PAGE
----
Did you know that fruits and vegetables provide different vitamins, minerals, and phytochemicals according to their color?
Every September, the Produce for Better Health Foundation and the National Cancer Institute, along with other organizations, celebrate “Five a Day, the Color Way.”
“Five a Day, the Color Way” is an educational program designed to raise public awareness about the importance of eating at least five servings of fruits and vegetables a day. It also stresses the importance of varying our diet to ensure we get all the nutrients that fruits and vegetables so generously offer us. The human body only needs small amounts of vitamins and minerals. But those small amounts are essential for performing countless functions. They help us by preserving our eyesight, preventing the development of diseases like cancer, maintaining our memory, strengthening our bones and teeth, keeping our urinary tract healthy, and by keeping our heart pumping.
Phytochemicals are natural plant compounds that provide great health benefits and are responsible for the brilliant colors found in fruits and vegetables. “Five a Day, the Color Way” groups foods according to their color. The food items found in each color group provide specific phytochemicals, vitamins, and minerals.
Recognizing the categories is easy due to their highly distinctive colors:
- Blue/Purple:This group includes eggplant, plums, grapes, and blackberries.
- Green:This group includes, among others, broccoli, pears, kiwi, spinach, avocado, green apples, limes, asparagus, cabbage, squash, and lettuce.
- White:Good examples of this group include cauliflower, mushrooms, bananas, garlic, and onions.
- Yellow/Orange:This group includes oranges, corn, pineapples, peaches, passion fruit, cantaloupe, mango, and carrots.
- Red:This bright group includes watermelon, tomatoes, strawberries, and cherries.
Some people claim fruits and vegetables are simply not to their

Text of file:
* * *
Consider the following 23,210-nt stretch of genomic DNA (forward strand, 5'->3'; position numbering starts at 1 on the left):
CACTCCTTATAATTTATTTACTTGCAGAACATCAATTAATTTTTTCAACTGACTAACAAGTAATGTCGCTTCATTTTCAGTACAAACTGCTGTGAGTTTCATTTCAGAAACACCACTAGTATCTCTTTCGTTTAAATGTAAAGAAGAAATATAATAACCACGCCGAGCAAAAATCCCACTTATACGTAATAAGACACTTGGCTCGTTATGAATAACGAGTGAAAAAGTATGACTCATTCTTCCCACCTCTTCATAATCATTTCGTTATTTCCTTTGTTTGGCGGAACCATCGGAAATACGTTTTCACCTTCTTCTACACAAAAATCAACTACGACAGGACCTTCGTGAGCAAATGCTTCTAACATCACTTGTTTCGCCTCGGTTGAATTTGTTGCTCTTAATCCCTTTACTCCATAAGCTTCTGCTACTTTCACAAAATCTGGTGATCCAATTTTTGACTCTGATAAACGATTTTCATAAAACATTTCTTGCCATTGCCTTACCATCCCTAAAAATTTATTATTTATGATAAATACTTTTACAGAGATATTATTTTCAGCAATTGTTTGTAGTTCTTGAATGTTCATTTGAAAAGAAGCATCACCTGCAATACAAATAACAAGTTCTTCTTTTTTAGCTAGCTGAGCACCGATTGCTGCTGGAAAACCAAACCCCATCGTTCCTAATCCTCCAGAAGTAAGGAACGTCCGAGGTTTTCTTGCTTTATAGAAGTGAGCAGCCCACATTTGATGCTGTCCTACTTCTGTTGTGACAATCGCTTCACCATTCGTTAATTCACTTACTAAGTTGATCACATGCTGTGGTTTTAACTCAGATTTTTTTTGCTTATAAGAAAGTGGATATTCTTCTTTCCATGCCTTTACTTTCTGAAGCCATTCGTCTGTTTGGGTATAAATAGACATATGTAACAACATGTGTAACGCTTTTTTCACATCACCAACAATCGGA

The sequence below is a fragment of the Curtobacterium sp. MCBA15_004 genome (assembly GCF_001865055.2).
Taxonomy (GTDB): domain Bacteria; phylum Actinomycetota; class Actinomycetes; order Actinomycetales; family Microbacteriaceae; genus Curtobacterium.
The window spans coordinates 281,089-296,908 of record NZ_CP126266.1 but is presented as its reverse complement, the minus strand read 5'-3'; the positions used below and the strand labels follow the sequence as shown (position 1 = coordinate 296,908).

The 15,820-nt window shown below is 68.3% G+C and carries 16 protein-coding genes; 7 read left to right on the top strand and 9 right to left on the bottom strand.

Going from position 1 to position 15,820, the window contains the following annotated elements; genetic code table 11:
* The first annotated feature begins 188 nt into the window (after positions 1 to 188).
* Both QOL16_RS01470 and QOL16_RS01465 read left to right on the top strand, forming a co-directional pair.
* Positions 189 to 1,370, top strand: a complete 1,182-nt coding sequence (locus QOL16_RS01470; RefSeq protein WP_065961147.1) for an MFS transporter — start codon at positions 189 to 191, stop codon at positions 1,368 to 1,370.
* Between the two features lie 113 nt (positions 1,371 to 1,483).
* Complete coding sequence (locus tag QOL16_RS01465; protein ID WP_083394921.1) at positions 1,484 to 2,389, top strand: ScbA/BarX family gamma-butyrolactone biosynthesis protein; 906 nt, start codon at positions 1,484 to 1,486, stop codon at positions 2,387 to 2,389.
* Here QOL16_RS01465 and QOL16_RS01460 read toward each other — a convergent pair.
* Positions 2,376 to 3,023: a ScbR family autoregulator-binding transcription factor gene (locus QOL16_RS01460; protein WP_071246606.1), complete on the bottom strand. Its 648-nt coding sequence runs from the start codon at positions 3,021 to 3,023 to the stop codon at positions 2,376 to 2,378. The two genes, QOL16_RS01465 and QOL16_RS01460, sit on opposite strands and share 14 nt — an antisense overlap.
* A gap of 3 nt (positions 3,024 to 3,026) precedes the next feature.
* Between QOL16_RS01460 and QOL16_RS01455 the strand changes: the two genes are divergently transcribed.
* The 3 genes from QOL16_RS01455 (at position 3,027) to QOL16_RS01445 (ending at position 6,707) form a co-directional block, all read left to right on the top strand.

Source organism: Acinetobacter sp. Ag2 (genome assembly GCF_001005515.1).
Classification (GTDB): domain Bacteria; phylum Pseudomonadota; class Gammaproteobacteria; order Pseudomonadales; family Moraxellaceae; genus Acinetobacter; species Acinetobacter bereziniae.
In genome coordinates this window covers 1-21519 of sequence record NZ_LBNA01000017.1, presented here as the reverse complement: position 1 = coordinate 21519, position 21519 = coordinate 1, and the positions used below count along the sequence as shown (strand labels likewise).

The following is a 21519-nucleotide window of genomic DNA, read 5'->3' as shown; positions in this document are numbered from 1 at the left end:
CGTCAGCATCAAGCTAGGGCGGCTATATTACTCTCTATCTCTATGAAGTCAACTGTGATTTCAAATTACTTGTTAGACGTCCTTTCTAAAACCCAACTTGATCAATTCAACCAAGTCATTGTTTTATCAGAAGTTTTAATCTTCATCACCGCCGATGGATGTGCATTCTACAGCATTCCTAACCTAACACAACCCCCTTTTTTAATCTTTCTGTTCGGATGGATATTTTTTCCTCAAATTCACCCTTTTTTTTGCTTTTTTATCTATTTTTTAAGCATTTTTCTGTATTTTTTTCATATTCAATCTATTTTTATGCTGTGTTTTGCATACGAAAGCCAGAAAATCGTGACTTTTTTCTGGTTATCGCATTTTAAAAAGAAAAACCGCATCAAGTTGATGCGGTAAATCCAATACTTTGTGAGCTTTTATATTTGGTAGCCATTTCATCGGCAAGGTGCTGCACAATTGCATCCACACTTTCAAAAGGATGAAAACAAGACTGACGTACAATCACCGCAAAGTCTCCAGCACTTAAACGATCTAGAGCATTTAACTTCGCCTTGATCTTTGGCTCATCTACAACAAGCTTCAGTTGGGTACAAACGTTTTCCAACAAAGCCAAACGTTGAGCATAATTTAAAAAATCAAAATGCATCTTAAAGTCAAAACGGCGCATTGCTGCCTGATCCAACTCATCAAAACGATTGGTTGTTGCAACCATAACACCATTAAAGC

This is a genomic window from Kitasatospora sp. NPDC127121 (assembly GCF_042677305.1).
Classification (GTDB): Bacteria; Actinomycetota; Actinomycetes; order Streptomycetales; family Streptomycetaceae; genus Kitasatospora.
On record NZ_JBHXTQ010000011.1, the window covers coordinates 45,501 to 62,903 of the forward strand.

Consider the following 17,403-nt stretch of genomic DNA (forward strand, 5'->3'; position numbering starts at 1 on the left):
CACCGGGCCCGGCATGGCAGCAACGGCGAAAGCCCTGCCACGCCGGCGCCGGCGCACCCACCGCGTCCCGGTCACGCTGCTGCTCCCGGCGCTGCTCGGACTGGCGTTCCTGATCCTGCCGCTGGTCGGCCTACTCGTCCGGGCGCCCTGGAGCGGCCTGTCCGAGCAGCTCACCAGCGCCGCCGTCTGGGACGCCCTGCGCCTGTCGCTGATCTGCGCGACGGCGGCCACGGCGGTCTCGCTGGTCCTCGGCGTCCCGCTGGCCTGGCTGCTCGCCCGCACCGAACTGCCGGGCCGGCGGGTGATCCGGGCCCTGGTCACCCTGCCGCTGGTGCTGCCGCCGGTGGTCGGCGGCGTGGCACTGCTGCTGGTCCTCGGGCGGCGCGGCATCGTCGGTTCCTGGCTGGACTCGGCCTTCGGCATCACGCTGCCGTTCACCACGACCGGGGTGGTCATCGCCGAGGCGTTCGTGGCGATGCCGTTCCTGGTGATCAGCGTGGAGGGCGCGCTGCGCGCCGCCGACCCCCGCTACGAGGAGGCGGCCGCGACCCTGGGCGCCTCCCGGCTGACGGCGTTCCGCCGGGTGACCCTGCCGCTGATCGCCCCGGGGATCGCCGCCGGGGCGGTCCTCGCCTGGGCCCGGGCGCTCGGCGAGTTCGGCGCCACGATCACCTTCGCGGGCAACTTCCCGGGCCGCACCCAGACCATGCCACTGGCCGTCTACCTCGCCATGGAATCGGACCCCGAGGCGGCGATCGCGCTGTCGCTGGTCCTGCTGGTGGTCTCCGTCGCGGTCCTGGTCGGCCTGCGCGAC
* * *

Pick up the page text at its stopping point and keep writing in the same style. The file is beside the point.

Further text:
liking. When thinking of fruits and vegetables, most focus on the
few that they don’t enjoy and are frequently served at home. Due to
their large variety, it is possible to pick food items from each
color group that will form a list of enjoyable fruits and
vegetables while simultaneously fulfilling the recommended daily
Recommended daily allowances vary from person to person. Women who are not particularly active, as well as children between the ages of 2 and 6, can eat 5 servings a day (2 of fruit and 3 of vegetables). Children over the age of 6, active women, teenage women, and most men should eat 7 servings (3 of fruit and 4 of vegetables). Lastly, adolescent boys and very active men should eat 9 servings a day (4 of fruit, and 5 of vegetables).
To help you incorporate fruits and vegetables into your diet, MyDiet™ suggests the following:
- Incorporate a salad into every meal.
- Remember that fruit can be consumed as a juice or eaten whole. Some vegetables can also be made into juices.
- Soups are a good way of incorporating vegetables into your diet.
- Use vegetables and fruits, rather than fats, as the base for meat sauces.
- Eat fruit instead of sweets for dessert.
- Get your children accustomed to eating fruits and vegetables at an early age. Getting them into the habit when they are young will make it much easier for them to meet their daily requirements as adults.
- Instead of candy, make fruit and vegetable snacks.
- Prepare vegetable-based party snacks and appetizers. They are a much healthier option than the usual salty or fatty ones.
- Make fruit salad and keep it in the fridge. This way, you can combine several colors in one dish while saving the trouble of preparing a new dish every time.
- If you are going to be out the entire day, put a fruit or vegetable snack in your bag. Include them in your kids’ lunchboxes as well.
“Five a Day” is an excellent initiative. Following its recommendations only for the month of September is not enough. Get into the habit all year round and, in time, your body will thank you for it.
To help you prepare and include vegetable and fruit dishes in your diet, MyDiet™ will be publishing a number of vegetable and fruit recipes this week for you to try.
*Nutritionist from the MyDiet™ Team, President of the Venezuelan Society of Nutritional Education
© 2016 HolaDoctor